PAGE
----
Reportable — Miners are regularly required to work or travel in this area.

  • An unplanned roof fall above the proposed anchorage horizon occurs inby the last row of bolts on the working section.
    Non-Reportable This is not an area where miners normally work or travel, and roof bolts are not in use.

  • A main return aircourse has three common entries adjacent to a main intake aircourse. The examiner normally travels the #1 entry. The stopping line for separating the return aircourse from the intake is between the #3 and #4 entries. An unplanned roof fall above the anchorage zone occurs in the #2 entry (not a crosscut used for access to examine or maintain permanent ventilation controls) at a time when the area is dangered off to prevent entry.
    Non-Reportable — This is not an area where miners normally work or travel.

  • An escapeway must be temporarily re-designated and an unplanned roof fall that impedes passage occurs in the re-designated escapeway.
    Reportable —This area has been re-designated as an escapeway (where miners would travel)

  • A mine is using 6-foot fully-grouted resin bolts as primary support. An unplanned roof fall occurs that is 3-feet high in a return aircourse that does not impair ventilation or impede travel through the aircourse.
    Non-Reportable — This fall does not impair ventilation or impede travel and is not at or above the anchorage zone where roof bolts are installed.
  • Background
    MSHA standards at 30 C.F.R. § 50.10 require operators to immediately report specific types of unplanned roof falls as "accidents." Under 30 C.F.R. § 50.2, an "accident" includes an unplanned roof fall at or above the anchorage zone in the active workings where roof bolts are being used. An "accident" also includes an unplanned roof or rib fall in active workings that impairs ventilation or impedes travel.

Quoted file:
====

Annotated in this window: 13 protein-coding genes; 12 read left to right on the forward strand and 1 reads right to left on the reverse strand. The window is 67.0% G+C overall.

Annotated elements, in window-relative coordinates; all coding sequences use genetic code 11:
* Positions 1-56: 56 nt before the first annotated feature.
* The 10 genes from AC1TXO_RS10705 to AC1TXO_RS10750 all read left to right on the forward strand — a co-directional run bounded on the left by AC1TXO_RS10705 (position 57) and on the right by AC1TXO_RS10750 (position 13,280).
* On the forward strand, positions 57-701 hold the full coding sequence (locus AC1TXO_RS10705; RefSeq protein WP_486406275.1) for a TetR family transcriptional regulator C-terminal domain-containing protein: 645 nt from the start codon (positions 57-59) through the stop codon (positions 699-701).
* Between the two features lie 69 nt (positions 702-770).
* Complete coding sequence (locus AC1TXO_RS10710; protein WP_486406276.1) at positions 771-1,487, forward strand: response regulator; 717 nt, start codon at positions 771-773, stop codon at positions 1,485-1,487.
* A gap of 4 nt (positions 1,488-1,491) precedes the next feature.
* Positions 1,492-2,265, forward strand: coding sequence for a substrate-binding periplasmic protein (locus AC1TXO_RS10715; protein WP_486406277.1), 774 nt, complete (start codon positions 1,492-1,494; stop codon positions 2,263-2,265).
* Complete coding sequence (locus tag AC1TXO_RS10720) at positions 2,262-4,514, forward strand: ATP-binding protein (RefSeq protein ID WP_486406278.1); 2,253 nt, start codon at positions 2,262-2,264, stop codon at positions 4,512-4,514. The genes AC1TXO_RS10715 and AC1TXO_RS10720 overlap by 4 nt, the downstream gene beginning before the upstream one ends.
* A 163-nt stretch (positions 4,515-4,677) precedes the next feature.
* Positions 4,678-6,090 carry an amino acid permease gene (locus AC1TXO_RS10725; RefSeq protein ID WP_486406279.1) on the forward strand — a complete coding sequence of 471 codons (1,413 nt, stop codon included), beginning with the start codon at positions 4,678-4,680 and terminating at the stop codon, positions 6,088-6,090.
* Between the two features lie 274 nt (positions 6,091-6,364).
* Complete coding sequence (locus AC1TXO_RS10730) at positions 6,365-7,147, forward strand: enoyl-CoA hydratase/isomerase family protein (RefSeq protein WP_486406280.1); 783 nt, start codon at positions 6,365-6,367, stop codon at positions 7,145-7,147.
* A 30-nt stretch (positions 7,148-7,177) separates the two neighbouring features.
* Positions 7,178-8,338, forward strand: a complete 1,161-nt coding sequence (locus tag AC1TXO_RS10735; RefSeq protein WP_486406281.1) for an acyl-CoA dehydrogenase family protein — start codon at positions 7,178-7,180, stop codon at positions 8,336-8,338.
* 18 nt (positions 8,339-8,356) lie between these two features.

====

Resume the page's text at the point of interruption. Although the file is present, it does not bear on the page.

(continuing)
The reporting and map plotting of roof fall accidents that occur in the active workings of a mine assist the operator and MSHA in evaluating the effectiveness of the roof control system and identifying hazardous trends in areas where miners normally work or travel. Under 30 C.F.R. § 75.223(d), MSHA reviews roof control plans at least every six months, taking roof, face and rib falls into consideration. Under 30 C.F.R. § 75.223(a), the operator must propose revisions of the roof control plan when roof falls at a mine indicate the plan is inadequate. Further clarifying areas that require reporting of roof falls will make evaluations of roof control plans more consistent and effective.

    Authority
    The Federal Mine Safety and Health Act of 1977, as amended, 30 U.S.C. § 801 et seq.; 30 C.F.R. §§ 50.2, 50.10, 57.2, 75.2 and 75.223.

    Internet Availability
    The PPL may be viewed on the Internet by accessing the MSHA home page (www.msha.gov) and choosing "Compliance Info" and "Program Policy Letters."

    Issuing Office and Contact person
    Coal Mine Safety and Health, Safety Division
    Johnny P. Calhoun, (202) 693-9507
    E-mail: calhoun.johnny@dol.gov

    Distribution
    MSHA Coal and All-volume Program Policy Manual Holders
    MSHA Special Interest Groups
    Coal Mine Operators
    Metal and Nonmetal Mine Operators